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Stars Knew This Wouldn't be Easy

Thursday, 05.01.2008 / 12:57 AM / Feature
By Ken Sins
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Stars Knew This Wouldn\'t be Easy

A four-game sweep would have been nice, but realistically the Stars weren’t expecting the Sharks to begin summer vacation without a fight. San Jose didn’t win 11 straight down the stretch to surpass Dallas in the Pacific Division standings by accident. This is a big, deep and talented bunch.

The Stars are well aware that the Sharks could be in the driver’s seat if a few bounces would have gone San Jose’s way in the first three games.

“It's a fine line,’’ Stars center Brad Richards said. “They could be even with us or ahead. We won twice in overtime. So we're very fortunate to be where we are. But I like where we are. We’re in a great spot.’’

The Stars lost the special-teams battle on Wednesday night, so this series returns to San Jose for Game 5 on Friday night.

San Jose got a second-period shorthanded goal from Patrick Marleau, and then scored the game-winner on a Milan Michalek power-play goal at 3:26 of the third period for a 2-1 victory as the Sharks dodged the four-game sweep.

The Stars know they can win in a hostile environment. They took the first two games of the series in San Jose and are 4-1 on the road in these playoffs.

“We feel like we can win on their ice,’’ Stars defenseman Stephane Robidas said. “That’s for sure. But they’ve shown heart and we have to be ready for a big challenge. We're happy to be in this position, but we know it's not over. We have one more to win and it'll be the toughest one.

You don't want to give them life. We gave them momentum a little bit. The sooner we can close them out, it'll be better for us.’’

The Stars have been very good on special teams throughout these playoffs, entering Wednesday night with 13 goals in 49 power-play chances (26.5 percent, third in the league). The Stars’ penalty kill has also been a plus, stopping 30-of-36 opposing power plays (83.3 percent, sixth in the NHL).

But the Sharks were just a little better on special teams in Game 4, converting one-of-six power play chances and killing off all four Stars power plays.

“We have to be a little more disciplined, stay out of the penalty box and make our chances on the power play count,’’ Robidas said. “Special teams have been the story of the playoffs. The games we've won and the ones we've lost, it's been a big, big factor. It's always like that in the playoffs.’’

Dallas was guilty of five stick penalties, and one delay-of-game on Mike Modano that led to the game-winner.

“Both teams played tight hockey,’’ Stars right wing Jere Lehtinen said. “It was a one-goal game. We'll be all right if we correct our mistakes.’’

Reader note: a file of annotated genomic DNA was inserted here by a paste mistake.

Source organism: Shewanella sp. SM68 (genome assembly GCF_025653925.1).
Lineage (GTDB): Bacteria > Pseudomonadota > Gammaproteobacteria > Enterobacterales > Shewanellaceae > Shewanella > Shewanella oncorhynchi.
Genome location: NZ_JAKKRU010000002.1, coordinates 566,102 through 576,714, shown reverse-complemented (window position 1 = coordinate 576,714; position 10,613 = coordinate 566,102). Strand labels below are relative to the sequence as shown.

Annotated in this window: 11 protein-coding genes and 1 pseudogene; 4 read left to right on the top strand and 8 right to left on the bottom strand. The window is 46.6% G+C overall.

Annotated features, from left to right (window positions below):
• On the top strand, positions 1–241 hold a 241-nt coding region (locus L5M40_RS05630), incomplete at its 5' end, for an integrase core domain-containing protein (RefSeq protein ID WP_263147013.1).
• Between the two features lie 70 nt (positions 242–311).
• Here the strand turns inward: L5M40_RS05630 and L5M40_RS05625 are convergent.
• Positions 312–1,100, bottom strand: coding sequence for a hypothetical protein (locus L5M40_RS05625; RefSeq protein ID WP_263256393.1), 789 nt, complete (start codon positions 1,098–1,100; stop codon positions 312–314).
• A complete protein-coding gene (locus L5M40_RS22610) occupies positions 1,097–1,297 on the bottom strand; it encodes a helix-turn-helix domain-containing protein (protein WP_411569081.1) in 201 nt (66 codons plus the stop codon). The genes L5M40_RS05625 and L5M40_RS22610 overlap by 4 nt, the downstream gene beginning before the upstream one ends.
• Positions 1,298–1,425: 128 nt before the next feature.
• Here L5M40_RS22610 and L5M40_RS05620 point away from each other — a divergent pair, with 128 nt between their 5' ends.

The Stars entered the night with a 19-5 playoff edge in the third period and overtime, but this time the Sharks came up with the final-period marker to extend the series.

San Jose, backed into a desperate situation, took control early in the final period. The delay call against Modano for shooting the puck over the boards gave San Jose the man-advantage, and Michalek cashed in off a centering pass from Joe Thornton.

Dallas faced three power plays in the first period, and the Stars’ penalty killers were superb, holding San Jose to a total of one shot on goal. In fact, the Stars had the best scoring chances on the three penalty kills with Evgeni Nabokov having to come with big saves on  Modano and Lehtinen.

But facing all those early power plays took some of the starch out of the Stars’ top-end players, who are also their best penalty killers. Dallas also missed veteran forward Stu Barnes, a top penalty killer who sat out the game after getting his bell rung in Game 3.

“We took too many penalties,’’ Richards said. “It was a parade to the box to start the game. If we can control that, we'll be okay.’’

San Jose had the first five shots of the second period, but the Sharks also were guilty of a huge error when Devin Setoguchi flipped a blind breakout pass up the middle of his zone that ended up on the stick of Lehtinen, who buried the chance from the slot at 5:25.

Richards hit the corner of the cage with a blast that nearly gave Dallas a 2-0 lead, but the Sharks seized momentum seconds later when Marleau turned Zubov’s errant pass into a breakaway shorthanded goal at 9:19 to tie it at 1.

Zubov also had a turnover in Game 3 that led to a Marleau shorthanded goal, but Zubov scored later in that game to atone for that miscue. Not this time.

“Those are uncharacteristic mistakes by Zubie,’’ Stars coach Dave Tippett said. “He's got to clean those up.’’

The Stars fly to San Jose on Thursday in a quick turnaround for the third game in four nights.

“Winning the first three and you're at home, you like to close it out,’’ Stars goaltender Marty Turco said. “Back to back was tough on both clubs. But I don't think we ever thought we were going to win four straight against these guys. We just didn't have the magic tonight.’’

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